Maelstrom: What was the impetus for re-recording ďI Remember YouĒ in an upbeat, ska style?

Snake: It was a way for us to raise peopleís eyebrows. More importantly, it was a way for us to have fun. Rachel came up with the idea and said OK, what would be the most extreme thing that we could do? And itís not to denigrate our past or anything, weíre very proud of what weíve done. We always play the original version of ďI Remember YouĒ because we know that the people want to hear that and we respect our fans too much not to give them what they want. But we just thought, ďletís take out biggest ballad and make a punk rock song out of it.Ē It was all based on having fun and we just started jamming on it and the more we played it the more we dug it. We played it live and had a blast playing it live and we said, ďyou know what? This sounds cool. Letís record it and put it on the record.Ē

Maelstrom: A lot of bands have found out how hard it is to replace a singer and still be able to please their fans. A good example being Vince Neil, whom youíre on tour with, when he left Motley Crue. What has the fan reaction been so far?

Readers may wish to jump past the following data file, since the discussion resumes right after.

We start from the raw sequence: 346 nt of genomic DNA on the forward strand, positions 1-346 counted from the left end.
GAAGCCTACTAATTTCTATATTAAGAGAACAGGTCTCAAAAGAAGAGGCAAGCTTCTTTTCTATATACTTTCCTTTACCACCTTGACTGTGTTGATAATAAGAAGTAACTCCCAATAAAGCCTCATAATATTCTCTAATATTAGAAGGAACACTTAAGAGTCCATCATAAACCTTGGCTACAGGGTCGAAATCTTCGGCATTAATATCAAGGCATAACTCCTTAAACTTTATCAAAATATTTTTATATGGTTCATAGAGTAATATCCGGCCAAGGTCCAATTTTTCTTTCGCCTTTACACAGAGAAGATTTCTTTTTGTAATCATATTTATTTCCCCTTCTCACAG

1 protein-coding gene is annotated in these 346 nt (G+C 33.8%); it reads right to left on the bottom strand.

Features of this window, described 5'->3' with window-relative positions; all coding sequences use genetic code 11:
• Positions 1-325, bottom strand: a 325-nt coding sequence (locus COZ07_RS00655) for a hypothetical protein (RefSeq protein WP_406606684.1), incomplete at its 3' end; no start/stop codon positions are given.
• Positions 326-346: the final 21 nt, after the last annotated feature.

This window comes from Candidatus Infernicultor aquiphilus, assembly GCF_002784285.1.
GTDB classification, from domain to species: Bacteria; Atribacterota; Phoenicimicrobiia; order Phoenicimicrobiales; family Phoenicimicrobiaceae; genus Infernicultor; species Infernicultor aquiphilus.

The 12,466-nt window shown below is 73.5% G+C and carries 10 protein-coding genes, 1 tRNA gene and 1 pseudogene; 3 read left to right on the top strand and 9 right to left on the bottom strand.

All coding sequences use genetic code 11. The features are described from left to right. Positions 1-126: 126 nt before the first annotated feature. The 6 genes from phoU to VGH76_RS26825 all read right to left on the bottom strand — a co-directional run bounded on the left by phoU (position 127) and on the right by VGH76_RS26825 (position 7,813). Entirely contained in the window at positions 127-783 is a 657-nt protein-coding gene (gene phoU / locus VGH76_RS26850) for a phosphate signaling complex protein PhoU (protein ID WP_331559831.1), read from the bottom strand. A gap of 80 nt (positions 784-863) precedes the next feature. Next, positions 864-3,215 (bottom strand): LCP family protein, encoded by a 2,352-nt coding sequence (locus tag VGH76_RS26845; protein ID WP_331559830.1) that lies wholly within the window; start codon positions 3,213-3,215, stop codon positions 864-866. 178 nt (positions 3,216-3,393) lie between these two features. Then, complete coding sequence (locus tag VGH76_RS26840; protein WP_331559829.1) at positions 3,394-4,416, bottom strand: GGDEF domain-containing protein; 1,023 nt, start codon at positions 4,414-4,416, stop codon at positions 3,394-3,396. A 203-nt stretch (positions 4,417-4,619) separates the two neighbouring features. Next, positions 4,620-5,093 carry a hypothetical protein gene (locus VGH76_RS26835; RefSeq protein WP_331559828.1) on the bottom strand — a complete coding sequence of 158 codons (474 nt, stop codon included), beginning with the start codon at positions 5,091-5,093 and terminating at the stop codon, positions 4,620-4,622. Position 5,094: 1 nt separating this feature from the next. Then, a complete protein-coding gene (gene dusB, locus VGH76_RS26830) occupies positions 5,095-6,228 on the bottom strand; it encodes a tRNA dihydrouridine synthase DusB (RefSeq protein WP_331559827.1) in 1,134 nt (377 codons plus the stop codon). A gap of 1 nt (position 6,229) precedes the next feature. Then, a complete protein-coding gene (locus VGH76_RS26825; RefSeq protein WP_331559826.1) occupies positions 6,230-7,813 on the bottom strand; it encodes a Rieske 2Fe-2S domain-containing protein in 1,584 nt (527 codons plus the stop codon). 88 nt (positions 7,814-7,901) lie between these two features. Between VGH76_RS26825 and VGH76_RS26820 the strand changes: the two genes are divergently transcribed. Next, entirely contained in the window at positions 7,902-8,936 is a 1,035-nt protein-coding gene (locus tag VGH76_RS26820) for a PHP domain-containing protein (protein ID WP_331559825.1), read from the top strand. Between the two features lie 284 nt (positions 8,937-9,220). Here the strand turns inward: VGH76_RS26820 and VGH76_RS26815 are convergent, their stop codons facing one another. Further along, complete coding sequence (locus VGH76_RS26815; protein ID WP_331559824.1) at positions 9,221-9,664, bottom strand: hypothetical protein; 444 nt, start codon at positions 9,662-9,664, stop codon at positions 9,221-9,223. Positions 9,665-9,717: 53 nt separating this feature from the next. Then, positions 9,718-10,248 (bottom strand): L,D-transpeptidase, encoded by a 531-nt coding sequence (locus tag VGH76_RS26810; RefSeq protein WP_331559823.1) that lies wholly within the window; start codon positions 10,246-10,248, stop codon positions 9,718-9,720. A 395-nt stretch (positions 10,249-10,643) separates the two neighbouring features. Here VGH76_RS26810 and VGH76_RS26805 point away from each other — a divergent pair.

Snake: We knew that we were going to face a lot of skepticism and criticism because people are afraid of change and I understand that. But itís been 3 1/2 years now so I think people understand that this is the band and have grown to accept it.

Maelstrom: So the fans have been happy so far?

Snake: Yeah. If this tour has been any indication, absolutely. The fact that people still come out to see us and hear us and get here early, I have to say that people have been able to accept it and you know what? if you open up your ears a little bit and give it a chance you wonít be disappointed.

Maelstrom: The music scene has changed since you came in 1989. You donít have the support of Atlantic and MTV anymore. Is that why youíre also releasing a DVD with the album? As a way to market the new album and reach more fans?